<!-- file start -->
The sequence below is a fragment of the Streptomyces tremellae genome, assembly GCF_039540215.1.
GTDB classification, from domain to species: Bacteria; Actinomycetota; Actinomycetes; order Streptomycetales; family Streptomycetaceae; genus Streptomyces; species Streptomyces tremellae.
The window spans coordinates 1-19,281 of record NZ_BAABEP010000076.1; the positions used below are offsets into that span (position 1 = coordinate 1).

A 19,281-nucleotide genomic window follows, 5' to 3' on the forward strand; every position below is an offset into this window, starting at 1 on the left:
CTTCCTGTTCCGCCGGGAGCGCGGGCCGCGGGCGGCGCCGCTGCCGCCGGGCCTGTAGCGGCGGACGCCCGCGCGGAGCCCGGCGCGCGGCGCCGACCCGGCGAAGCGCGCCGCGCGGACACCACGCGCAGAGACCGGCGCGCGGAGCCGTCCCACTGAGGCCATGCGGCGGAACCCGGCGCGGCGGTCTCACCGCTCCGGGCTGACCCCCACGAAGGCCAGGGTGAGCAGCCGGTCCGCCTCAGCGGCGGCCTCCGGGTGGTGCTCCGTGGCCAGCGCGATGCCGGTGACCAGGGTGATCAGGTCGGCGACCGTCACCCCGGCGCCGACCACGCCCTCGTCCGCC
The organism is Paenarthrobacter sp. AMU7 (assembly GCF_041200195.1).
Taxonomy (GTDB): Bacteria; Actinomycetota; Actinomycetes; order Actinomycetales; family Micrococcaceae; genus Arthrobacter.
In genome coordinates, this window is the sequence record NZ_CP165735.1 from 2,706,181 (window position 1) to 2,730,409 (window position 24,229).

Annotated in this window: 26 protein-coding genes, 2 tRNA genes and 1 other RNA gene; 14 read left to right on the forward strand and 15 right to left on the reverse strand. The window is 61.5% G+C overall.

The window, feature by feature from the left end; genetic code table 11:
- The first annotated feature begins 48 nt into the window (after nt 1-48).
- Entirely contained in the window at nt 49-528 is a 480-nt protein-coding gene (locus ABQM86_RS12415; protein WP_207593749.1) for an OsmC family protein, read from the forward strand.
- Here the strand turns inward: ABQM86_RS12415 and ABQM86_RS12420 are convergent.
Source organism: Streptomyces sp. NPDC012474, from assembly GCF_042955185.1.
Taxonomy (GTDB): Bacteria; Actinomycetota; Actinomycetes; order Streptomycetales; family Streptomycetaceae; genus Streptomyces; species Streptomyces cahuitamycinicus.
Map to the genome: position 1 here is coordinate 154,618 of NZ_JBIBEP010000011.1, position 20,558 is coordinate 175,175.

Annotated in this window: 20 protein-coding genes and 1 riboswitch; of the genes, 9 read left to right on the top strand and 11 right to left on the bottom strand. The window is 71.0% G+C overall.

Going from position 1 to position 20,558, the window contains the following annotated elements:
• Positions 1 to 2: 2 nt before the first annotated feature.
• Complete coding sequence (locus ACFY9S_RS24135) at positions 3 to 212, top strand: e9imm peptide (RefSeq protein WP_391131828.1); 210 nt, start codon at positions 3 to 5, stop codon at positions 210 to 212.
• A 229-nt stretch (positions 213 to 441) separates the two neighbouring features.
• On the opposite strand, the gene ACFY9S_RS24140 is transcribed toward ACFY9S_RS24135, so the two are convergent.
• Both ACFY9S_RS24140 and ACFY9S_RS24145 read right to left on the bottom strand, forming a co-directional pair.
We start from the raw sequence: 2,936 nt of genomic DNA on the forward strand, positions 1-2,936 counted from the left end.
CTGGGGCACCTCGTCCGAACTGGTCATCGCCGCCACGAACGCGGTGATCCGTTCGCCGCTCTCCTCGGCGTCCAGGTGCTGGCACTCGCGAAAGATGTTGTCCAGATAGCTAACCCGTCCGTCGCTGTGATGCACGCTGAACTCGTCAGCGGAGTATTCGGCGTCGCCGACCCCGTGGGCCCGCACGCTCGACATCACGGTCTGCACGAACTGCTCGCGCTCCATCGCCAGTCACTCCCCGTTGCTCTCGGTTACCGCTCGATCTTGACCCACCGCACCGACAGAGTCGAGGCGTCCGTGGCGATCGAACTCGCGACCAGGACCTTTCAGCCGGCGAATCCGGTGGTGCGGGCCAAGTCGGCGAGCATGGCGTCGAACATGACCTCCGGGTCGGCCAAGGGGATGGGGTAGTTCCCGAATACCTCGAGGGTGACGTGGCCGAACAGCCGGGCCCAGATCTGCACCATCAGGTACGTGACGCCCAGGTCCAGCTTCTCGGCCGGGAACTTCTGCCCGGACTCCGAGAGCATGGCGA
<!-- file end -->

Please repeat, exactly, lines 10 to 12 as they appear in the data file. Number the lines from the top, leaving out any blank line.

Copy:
The window, feature by feature from the left end; genetic code table 11:
- The first annotated feature begins 48 nt into the window (after nt 1-48).
- Entirely contained in the window at nt 49-528 is a 480-nt protein-coding gene (locus ABQM86_RS12415; protein WP_207593749.1) for an OsmC family protein, read from the forward strand.